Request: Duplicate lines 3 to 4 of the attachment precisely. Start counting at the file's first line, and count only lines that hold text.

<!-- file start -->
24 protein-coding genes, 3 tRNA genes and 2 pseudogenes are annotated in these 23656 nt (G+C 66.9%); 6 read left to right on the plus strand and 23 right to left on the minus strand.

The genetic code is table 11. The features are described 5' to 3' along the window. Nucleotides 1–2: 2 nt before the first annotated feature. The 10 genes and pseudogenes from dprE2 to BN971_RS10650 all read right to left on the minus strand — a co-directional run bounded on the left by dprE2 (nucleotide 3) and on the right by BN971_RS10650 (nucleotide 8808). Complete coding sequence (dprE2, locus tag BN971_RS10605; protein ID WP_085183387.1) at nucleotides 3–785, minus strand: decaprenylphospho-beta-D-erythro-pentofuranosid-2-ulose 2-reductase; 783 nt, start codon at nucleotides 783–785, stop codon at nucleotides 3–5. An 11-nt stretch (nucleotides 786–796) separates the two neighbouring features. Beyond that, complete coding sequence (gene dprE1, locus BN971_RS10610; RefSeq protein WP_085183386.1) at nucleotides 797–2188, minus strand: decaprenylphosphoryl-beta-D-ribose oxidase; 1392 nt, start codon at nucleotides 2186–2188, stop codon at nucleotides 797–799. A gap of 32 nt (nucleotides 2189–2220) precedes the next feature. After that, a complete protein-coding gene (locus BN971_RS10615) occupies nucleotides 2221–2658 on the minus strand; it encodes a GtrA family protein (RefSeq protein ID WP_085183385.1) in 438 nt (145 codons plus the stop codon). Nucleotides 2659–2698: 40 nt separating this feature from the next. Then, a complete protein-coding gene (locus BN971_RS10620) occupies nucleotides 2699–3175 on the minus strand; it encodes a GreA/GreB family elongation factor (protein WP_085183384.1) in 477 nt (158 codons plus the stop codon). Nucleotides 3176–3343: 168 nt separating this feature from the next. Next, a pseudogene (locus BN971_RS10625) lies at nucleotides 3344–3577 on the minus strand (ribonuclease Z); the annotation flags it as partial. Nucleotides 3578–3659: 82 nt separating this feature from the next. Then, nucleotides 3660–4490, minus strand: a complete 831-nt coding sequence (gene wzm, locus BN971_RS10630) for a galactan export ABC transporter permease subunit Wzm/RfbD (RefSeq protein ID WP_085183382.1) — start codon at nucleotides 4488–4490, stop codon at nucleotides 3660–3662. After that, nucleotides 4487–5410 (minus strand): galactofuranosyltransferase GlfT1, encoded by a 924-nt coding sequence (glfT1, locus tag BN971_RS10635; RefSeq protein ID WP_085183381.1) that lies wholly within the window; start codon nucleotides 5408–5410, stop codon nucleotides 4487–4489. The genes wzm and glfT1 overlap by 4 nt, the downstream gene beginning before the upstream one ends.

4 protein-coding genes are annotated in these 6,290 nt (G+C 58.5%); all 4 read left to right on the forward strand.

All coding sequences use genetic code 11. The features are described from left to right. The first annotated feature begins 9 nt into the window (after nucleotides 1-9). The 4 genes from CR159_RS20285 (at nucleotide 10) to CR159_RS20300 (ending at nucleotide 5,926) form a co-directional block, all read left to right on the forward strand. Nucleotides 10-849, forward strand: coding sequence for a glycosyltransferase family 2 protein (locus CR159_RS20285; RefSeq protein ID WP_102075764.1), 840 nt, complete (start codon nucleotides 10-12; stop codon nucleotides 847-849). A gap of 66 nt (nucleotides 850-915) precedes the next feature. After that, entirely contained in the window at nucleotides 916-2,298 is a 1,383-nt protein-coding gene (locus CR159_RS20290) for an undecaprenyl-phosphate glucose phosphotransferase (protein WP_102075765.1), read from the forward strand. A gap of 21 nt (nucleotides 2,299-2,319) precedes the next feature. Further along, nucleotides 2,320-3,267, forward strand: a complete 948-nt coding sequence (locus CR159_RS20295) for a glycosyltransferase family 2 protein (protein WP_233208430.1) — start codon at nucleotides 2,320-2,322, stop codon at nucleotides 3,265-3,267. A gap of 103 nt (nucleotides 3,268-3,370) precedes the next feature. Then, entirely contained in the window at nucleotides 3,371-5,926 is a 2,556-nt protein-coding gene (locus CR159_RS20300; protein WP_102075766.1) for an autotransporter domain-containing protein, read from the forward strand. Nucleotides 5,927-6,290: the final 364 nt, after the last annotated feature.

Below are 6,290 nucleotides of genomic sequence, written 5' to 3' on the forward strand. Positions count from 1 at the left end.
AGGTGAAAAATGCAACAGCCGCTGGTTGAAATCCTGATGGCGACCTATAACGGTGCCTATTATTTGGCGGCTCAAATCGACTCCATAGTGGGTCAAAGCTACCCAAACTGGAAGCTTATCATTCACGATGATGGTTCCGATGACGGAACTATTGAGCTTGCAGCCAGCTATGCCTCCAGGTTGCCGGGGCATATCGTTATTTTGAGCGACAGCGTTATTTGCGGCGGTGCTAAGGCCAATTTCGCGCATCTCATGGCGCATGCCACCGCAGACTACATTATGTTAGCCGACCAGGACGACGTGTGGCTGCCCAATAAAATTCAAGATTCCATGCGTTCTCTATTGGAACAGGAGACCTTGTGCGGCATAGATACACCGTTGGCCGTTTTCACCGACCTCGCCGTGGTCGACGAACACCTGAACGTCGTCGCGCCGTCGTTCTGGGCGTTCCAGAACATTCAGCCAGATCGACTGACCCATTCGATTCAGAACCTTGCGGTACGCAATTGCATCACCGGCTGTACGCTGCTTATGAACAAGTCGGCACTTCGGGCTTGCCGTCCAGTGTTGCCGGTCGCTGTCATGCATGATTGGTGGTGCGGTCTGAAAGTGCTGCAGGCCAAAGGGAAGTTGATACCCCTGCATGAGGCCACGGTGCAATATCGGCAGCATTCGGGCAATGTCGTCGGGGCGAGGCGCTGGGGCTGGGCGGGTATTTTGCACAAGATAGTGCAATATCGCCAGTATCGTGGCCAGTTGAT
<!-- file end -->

4 protein-coding genes are annotated in these 6,290 nt (G+C 58.5%); all 4 read left to right on the forward strand.

All coding sequences use genetic code 11. The features are described from left to right. The first annotated feature begins 9 nt into the window (after nucleotides 1-9). The 4 genes from CR159_RS20285 (at nucleotide 10) to CR159_RS20300 (ending at nucleotide 5,926) form a co-directional block, all read left to right on the forward strand. Nucleotides 10-849, forward strand: coding sequence for a glycosyltransferase family 2 protein (locus CR159_RS20285; RefSeq protein ID WP_102075764.1), 840 nt, complete (start codon nucleotides 10-12; stop codon nucleotides 847-849). A gap of 66 nt (nucleotides 850-915) precedes the next feature. After that, entirely contained in the window at nucleotides 916-2,298 is a 1,383-nt protein-coding gene (locus CR159_RS20290) for an undecaprenyl-phosphate glucose phosphotransferase (protein WP_102075765.1), read from the forward strand. A gap of 21 nt (nucleotides 2,299-2,319) precedes the next feature. Further along, nucleotides 2,320-3,267, forward strand: a complete 948-nt coding sequence (locus CR159_RS20295) for a glycosyltransferase family 2 protein (protein WP_233208430.1) — start codon at nucleotides 2,320-2,322, stop codon at nucleotides 3,265-3,267. A gap of 103 nt (nucleotides 3,268-3,370) precedes the next feature. Then, entirely contained in the window at nucleotides 3,371-5,926 is a 2,556-nt protein-coding gene (locus CR159_RS20300; protein WP_102075766.1) for an autotransporter domain-containing protein, read from the forward strand. Nucleotides 5,927-6,290: the final 364 nt, after the last annotated feature.